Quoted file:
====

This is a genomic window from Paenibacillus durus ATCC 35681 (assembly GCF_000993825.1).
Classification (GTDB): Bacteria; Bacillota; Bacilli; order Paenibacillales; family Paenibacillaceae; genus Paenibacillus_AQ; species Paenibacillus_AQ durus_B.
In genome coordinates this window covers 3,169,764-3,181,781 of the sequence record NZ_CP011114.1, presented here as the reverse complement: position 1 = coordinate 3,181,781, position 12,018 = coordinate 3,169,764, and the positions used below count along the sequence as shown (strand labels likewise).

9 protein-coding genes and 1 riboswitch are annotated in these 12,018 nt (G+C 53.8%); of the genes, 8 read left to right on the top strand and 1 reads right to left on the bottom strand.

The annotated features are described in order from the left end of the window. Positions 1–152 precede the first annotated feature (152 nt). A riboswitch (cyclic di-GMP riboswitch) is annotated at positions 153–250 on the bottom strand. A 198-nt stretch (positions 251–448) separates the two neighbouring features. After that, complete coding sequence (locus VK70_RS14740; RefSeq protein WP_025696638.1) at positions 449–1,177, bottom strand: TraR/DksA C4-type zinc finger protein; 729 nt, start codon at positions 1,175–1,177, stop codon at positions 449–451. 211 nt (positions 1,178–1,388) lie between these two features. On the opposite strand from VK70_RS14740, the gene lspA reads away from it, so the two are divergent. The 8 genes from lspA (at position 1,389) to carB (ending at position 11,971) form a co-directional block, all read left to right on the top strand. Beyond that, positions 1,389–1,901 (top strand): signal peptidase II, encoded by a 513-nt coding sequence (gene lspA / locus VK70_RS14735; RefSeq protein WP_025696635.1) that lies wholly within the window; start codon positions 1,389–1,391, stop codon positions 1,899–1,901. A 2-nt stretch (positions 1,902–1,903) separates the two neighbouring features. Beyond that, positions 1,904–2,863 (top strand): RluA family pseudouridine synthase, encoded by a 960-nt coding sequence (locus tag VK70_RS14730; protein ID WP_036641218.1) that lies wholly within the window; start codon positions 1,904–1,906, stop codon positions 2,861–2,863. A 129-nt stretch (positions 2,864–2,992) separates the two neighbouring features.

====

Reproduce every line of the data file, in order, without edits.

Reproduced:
This is a genomic window from Paenibacillus durus ATCC 35681 (assembly GCF_000993825.1).
Classification (GTDB): Bacteria; Bacillota; Bacilli; order Paenibacillales; family Paenibacillaceae; genus Paenibacillus_AQ; species Paenibacillus_AQ durus_B.
In genome coordinates this window covers 3,169,764-3,181,781 of the sequence record NZ_CP011114.1, presented here as the reverse complement: position 1 = coordinate 3,181,781, position 12,018 = coordinate 3,169,764, and the positions used below count along the sequence as shown (strand labels likewise).

9 protein-coding genes and 1 riboswitch are annotated in these 12,018 nt (G+C 53.8%); of the genes, 8 read left to right on the top strand and 1 reads right to left on the bottom strand.

The annotated features are described in order from the left end of the window. Positions 1–152 precede the first annotated feature (152 nt). A riboswitch (cyclic di-GMP riboswitch) is annotated at positions 153–250 on the bottom strand. A 198-nt stretch (positions 251–448) separates the two neighbouring features. After that, complete coding sequence (locus VK70_RS14740; RefSeq protein WP_025696638.1) at positions 449–1,177, bottom strand: TraR/DksA C4-type zinc finger protein; 729 nt, start codon at positions 1,175–1,177, stop codon at positions 449–451. 211 nt (positions 1,178–1,388) lie between these two features. On the opposite strand from VK70_RS14740, the gene lspA reads away from it, so the two are divergent. The 8 genes from lspA (at position 1,389) to carB (ending at position 11,971) form a co-directional block, all read left to right on the top strand. Beyond that, positions 1,389–1,901 (top strand): signal peptidase II, encoded by a 513-nt coding sequence (gene lspA / locus VK70_RS14735; RefSeq protein WP_025696635.1) that lies wholly within the window; start codon positions 1,389–1,391, stop codon positions 1,899–1,901. A 2-nt stretch (positions 1,902–1,903) separates the two neighbouring features. Beyond that, positions 1,904–2,863 (top strand): RluA family pseudouridine synthase, encoded by a 960-nt coding sequence (locus tag VK70_RS14730; protein ID WP_036641218.1) that lies wholly within the window; start codon positions 1,904–1,906, stop codon positions 2,861–2,863. A 129-nt stretch (positions 2,864–2,992) separates the two neighbouring features.